Stanford raises undergraduate tuition 3 percent for the 2012-13 school year

Graduate tuition also will increase next year for students in all seven schools, including business, engineering, law and medicine.

The Stanford University Board of Trustees has approved a 3 percent increase in undergraduate tuition for the 2012-13 academic year.

Total undergraduate charges will increase to $54,506 for the 2012-13 academic year, including $41,250 for tuition and $12,721 for room and board.

Trustees also approved a 3 percent tuition increase for general graduate, graduate engineering and law students, a 3.5 percent increase for medical students, and a 3.8 percent increase for first-year MBA students.

Tuition provides half of Stanford's general funds budget. The remainder of the general funds budget comes primarily from investment income, which is expected to rise modestly in 2013, and indirect cost recovery from sponsored research activity, which is expected to decline slightly next year.

The general funds budget helps fund, among other things, the university's undergraduate financial aid program, salaries for faculty and staff, and the purchase of library books.

Leslie Hume, chair of the Board of Trustees, said the tuition increases would help the university meet the rising costs of salaries and health care. She noted that the 3 percent rise in undergraduate tuition was the lowest percentage increase in four decades – evidence that Stanford had tried to moderate the increase.

Hume emphasized that Stanford's need-based financial aid program for undergraduates ensures that a family's economic circumstances will not prevent a student from attending the university.

"Stanford has one of the most generous financial aid programs in the country and we remain strongly committed it," Hume said. "The diversity of our undergraduate student body reflects this commitment. This year, roughly one of every six students at Stanford is the first person in their family to attend a four-year college."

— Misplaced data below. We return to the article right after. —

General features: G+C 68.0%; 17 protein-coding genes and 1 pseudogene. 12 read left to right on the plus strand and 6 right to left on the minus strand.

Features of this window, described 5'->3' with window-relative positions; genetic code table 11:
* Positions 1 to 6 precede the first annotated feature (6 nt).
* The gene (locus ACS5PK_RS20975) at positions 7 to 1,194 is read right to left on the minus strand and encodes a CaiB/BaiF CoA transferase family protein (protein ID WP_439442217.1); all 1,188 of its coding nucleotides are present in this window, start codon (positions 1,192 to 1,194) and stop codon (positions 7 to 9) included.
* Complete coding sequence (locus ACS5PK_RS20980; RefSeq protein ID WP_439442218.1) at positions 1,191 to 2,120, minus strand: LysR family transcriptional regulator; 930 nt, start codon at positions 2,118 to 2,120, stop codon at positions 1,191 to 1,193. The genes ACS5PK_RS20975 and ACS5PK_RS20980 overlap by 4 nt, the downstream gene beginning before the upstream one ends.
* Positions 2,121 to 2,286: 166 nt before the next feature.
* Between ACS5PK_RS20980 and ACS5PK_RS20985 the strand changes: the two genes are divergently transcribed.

Under a Stanford program established in 2008, parents making less than $60,000 a year are not expected to pay tuition or to contribute to the costs of room and board and other expenses. Families making less than $100,000 a year do not pay tuition. Students are expected to pay a portion of their college costs from summer jobs and part-time campus jobs during the school year.

Stanford expects to provide $122 million in financial aid this year, compared with $66.5 million in 2007, the year before the program was established.

Stanford's financial aid program helps ensure that most Stanford undergraduates leave the Farm free of student loan debt. According to Karen Cooper, director of financial aid, 28 percent of the Class of 2011 graduated with student loans, and they owed an average of $16,458.

Charges for undergraduate education

Undergraduate tuition will increase 3 percent to $41,250 in 2012-13, compared with $40,050 this year.

Next year, total room and board charges will rise 3.5 percent to $12,721, including $7,323 for campus housing and $5,398 for meal plans. Currently, undergraduates pay $12,291 for room and board, including $7,012 for campus housing and $5,279 for meal plans.

Graduate tuition

General graduate tuition will rise 3 percent to $41,250 in 2012-13, compared with $40,050 this year.

The general graduate tuition rate for students taking 8 to 10 units also will rise 3 percent to $26,820 next year, compared with $26,040 this year.

The four-quarter terminal graduate registration (TGR) tuition, a special tuition rate for graduate students who have completed their coursework and are working on their dissertations, will rise 3 percent to $10,728 in 2012-13, compared with $10,420 currently.

Tuition for graduate students in the School of Engineering will increase 3 percent to $43,950 next year, compared with $42,660 this year.

Tuition at Stanford Law School will rise 3 percent to $48,870 in 2012-13, compared with $47,460 currently.

At the Graduate School of Business, current MBA students will pay $55,200 in tuition next year, the same amount they paid this year, under a program in which MBA students pay the same tuition during each of their two years of study.

Tuition for entering MBA students will rise 3.8 percent to $57,300 in 2012-13, compared with the $55,200 for the MBA class that entered last fall. (Students enrolled in PhD programs at the Graduate School of Business pay the same rate as general graduate students.)

At the School of Medicine, tuition will rise 3.5 percent in 2012-13 for all students under the new and old tuition plans. (The Medical School changed the structure of medical tuition in 2010-11.)

Under the new plan, tuition for incoming first-year MD students and current first- and second-year MD students will increase to $15,782 per quarter, and the research rate (quarters when they pursue full-time research) will be $3,157 per quarter.

Other continuing students still fall under the 2009-10 structure. Next year, their tuition will rise to $16,637 per quarter, and the research rate will be $2,494 per quarter.

Student health fee

The Campus Health Service Fee, a mandatory fee for all students on the main campus, will increase to $179 per quarter in 2012-13, compared with $173 per quarter this year.

Lisa Lapin, University Communications: (650) 725-5456,